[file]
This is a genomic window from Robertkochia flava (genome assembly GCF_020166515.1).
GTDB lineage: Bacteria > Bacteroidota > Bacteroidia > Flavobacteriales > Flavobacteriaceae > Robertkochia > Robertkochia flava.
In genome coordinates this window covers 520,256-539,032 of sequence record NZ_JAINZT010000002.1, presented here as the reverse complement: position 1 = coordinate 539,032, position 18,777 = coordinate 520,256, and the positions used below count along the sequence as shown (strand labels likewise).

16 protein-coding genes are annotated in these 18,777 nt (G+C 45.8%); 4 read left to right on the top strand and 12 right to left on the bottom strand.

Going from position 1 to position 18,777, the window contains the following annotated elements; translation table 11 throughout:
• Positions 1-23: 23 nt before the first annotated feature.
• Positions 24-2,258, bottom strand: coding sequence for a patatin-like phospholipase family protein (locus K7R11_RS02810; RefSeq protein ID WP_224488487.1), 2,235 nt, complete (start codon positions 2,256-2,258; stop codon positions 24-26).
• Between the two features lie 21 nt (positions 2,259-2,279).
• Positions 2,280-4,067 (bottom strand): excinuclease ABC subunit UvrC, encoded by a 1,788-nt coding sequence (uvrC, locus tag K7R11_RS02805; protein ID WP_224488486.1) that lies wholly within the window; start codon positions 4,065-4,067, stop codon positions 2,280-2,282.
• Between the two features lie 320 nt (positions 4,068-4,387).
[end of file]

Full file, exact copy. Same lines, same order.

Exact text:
This is a genomic window from Robertkochia flava (genome assembly GCF_020166515.1).
GTDB lineage: Bacteria > Bacteroidota > Bacteroidia > Flavobacteriales > Flavobacteriaceae > Robertkochia > Robertkochia flava.
In genome coordinates this window covers 520,256-539,032 of sequence record NZ_JAINZT010000002.1, presented here as the reverse complement: position 1 = coordinate 539,032, position 18,777 = coordinate 520,256, and the positions used below count along the sequence as shown (strand labels likewise).

16 protein-coding genes are annotated in these 18,777 nt (G+C 45.8%); 4 read left to right on the top strand and 12 right to left on the bottom strand.

Going from position 1 to position 18,777, the window contains the following annotated elements; translation table 11 throughout:
• Positions 1-23: 23 nt before the first annotated feature.
• Positions 24-2,258, bottom strand: coding sequence for a patatin-like phospholipase family protein (locus K7R11_RS02810; RefSeq protein ID WP_224488487.1), 2,235 nt, complete (start codon positions 2,256-2,258; stop codon positions 24-26).
• Between the two features lie 21 nt (positions 2,259-2,279).
• Positions 2,280-4,067 (bottom strand): excinuclease ABC subunit UvrC, encoded by a 1,788-nt coding sequence (uvrC, locus tag K7R11_RS02805; protein ID WP_224488486.1) that lies wholly within the window; start codon positions 4,065-4,067, stop codon positions 2,280-2,282.
• Between the two features lie 320 nt (positions 4,068-4,387).